Star Parker

Post-mortems on Fred Thompson's short presidential run focus on how the actor and former senator ran his campaign. Started late, poorly managed, lack of enthusiasm, etc.

But these analyses miss the more fundamental, and instructive, problem -- his message. Touted as the only "real conservative," a careful look shows that this label was pretty dubious. His ideas were devoid of the vision and leadership that fueled Republican ascendancy a quarter-century ago and badly needed today.

On the social agenda, the difference between Thompson and Mike Huckabee was palpable and significant. Huckabee understands that abortion, like the slavery issue years ago, is not a matter of constitutional nuance. It defines our core moral structure as a people and cannot be legal in a nation that exists "under God."

Thompson's take on abortion: It's an issue for the states, not the federal government.

Polls show that public opinion on abortion is moving in the direction of Huckabee. Americans sense the need for moral leadership and it just wasn't there in Thompson's tepid social conservatism.

On the economic front, it's astonishing that the man running as the "real conservative" rolled out a proposal to save our biggest entitlement program -- Social Security.

When Thompson was making his preliminary moves to announce his candidacy, I got interested. I was impressed that he legitimately, and I thought then courageously, pointed out that no candidate was talking about the massive entitlements crisis facing us.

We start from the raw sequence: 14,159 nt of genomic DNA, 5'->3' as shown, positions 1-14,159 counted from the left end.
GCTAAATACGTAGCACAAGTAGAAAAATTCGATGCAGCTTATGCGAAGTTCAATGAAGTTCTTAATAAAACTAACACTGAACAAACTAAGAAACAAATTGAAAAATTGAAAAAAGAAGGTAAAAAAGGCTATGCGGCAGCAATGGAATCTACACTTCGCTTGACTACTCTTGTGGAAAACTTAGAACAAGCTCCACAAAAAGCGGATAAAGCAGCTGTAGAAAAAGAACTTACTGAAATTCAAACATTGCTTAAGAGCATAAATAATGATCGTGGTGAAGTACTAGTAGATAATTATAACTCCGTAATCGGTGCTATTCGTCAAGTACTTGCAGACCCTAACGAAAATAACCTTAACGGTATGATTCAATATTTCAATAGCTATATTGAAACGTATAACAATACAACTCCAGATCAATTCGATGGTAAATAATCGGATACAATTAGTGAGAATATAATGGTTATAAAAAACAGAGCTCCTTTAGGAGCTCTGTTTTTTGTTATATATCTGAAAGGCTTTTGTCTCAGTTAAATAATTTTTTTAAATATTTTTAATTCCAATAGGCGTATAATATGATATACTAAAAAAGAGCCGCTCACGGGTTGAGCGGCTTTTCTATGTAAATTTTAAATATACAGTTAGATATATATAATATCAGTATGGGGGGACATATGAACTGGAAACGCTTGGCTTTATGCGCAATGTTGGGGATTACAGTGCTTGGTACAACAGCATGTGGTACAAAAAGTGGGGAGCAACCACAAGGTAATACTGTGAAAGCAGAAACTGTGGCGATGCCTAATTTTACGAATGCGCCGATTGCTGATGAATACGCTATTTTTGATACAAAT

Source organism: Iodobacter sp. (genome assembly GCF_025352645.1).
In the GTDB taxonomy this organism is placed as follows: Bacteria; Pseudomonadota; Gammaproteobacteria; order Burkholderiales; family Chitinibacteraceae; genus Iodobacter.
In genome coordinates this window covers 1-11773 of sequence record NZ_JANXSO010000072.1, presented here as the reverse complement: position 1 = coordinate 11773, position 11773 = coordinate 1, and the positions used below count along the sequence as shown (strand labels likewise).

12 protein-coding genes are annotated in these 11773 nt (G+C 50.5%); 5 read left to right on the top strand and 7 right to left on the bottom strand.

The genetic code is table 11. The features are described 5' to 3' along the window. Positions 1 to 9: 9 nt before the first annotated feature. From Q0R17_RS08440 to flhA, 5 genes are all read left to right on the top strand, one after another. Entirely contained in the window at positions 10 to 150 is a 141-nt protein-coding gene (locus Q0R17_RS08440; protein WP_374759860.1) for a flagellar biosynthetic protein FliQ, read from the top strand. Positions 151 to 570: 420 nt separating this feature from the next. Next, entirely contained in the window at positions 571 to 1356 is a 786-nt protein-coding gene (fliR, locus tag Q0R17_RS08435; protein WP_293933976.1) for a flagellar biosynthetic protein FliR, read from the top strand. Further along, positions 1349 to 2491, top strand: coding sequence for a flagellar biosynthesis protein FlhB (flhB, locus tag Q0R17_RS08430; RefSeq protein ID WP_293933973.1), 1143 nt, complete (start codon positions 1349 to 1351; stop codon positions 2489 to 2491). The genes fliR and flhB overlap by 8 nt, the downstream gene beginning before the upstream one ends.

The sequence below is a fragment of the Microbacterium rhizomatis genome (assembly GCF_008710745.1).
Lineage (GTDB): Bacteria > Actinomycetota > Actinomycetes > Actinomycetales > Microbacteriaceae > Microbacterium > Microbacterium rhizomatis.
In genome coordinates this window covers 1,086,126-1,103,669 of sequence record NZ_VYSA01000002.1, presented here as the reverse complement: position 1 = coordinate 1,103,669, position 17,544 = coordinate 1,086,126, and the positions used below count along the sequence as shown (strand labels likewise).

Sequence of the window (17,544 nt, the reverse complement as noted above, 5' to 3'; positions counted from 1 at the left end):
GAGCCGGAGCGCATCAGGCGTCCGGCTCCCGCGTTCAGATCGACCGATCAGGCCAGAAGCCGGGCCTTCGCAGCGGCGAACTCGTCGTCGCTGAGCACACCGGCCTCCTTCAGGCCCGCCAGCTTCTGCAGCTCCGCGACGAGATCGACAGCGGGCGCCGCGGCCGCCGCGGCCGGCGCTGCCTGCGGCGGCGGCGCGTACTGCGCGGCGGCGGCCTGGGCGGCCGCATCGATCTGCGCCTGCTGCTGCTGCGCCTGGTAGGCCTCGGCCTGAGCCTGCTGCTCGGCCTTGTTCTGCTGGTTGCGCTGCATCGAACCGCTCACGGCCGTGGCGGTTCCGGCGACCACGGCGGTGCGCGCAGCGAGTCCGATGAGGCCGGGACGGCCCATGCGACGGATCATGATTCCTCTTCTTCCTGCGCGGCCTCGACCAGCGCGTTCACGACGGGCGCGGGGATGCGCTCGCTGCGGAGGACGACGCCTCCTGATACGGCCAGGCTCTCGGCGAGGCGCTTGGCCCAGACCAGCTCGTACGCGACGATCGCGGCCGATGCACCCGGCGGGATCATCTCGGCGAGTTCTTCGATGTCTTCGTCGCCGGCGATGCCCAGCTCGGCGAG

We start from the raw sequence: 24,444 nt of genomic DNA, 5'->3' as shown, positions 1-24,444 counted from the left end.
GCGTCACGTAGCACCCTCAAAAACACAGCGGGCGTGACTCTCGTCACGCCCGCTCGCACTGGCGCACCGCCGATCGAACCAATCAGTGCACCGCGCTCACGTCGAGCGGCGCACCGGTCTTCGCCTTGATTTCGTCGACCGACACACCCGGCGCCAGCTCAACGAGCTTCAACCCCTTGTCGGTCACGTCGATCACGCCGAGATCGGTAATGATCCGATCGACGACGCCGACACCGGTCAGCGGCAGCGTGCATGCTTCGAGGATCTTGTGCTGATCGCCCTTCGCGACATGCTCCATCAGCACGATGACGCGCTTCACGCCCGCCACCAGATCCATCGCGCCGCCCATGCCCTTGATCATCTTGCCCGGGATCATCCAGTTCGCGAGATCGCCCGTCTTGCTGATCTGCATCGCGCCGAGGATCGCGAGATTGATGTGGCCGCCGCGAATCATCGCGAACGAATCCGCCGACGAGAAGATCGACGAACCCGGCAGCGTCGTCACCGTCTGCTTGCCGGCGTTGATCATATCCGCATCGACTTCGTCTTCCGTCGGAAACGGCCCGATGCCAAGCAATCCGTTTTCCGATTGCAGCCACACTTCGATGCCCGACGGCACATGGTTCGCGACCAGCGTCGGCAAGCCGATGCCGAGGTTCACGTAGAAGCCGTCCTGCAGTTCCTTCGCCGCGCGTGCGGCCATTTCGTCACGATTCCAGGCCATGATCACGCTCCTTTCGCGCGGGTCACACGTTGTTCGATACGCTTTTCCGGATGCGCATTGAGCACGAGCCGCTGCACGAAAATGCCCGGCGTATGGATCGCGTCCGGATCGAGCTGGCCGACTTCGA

Entitlements -- Social Security, Medicare and Medicaid -- now account for almost 40 percent of the spending in our federal budget. A new report from the Congressional Budget Office says that at the current rate of expenditures, this could rise to 70 percent by 2030. And there is no plan in place to pay for the enormous growing liabilities of these programs. Moody's, the well-known bond-rating service, recently indicated that the current AAA rating of U.S. Treasury bonds could be downgraded.

I thought Thompson was going to revive the important initiative to transform Social Security from a government tax-and-spend program to a program of ownership -- personal retirement accounts.

But instead he unfurled a proposal that could easily have come from Hillary Rodham Clinton or Barack Obama. No personal accounts. Just the same system with a lousier deal. Make a technical change in the index used to calculate cost-of-living increases each year and thereby reduce the size of the payment that the government is obligated to make.

The tax increases and benefit reductions that have been made over the years to sustain this nanny-state socialism have already made Social Security a horrible deal.


Star Parker

Star Parker is founder and president of CURE, the Center for Urban Renewal and Education, a 501c3 think tank which explores and promotes market based public policy to fight poverty, as well as author of the newly revised Uncle Sam's Plantation: How Big Government Enslaves America's Poor and What We Can do About It.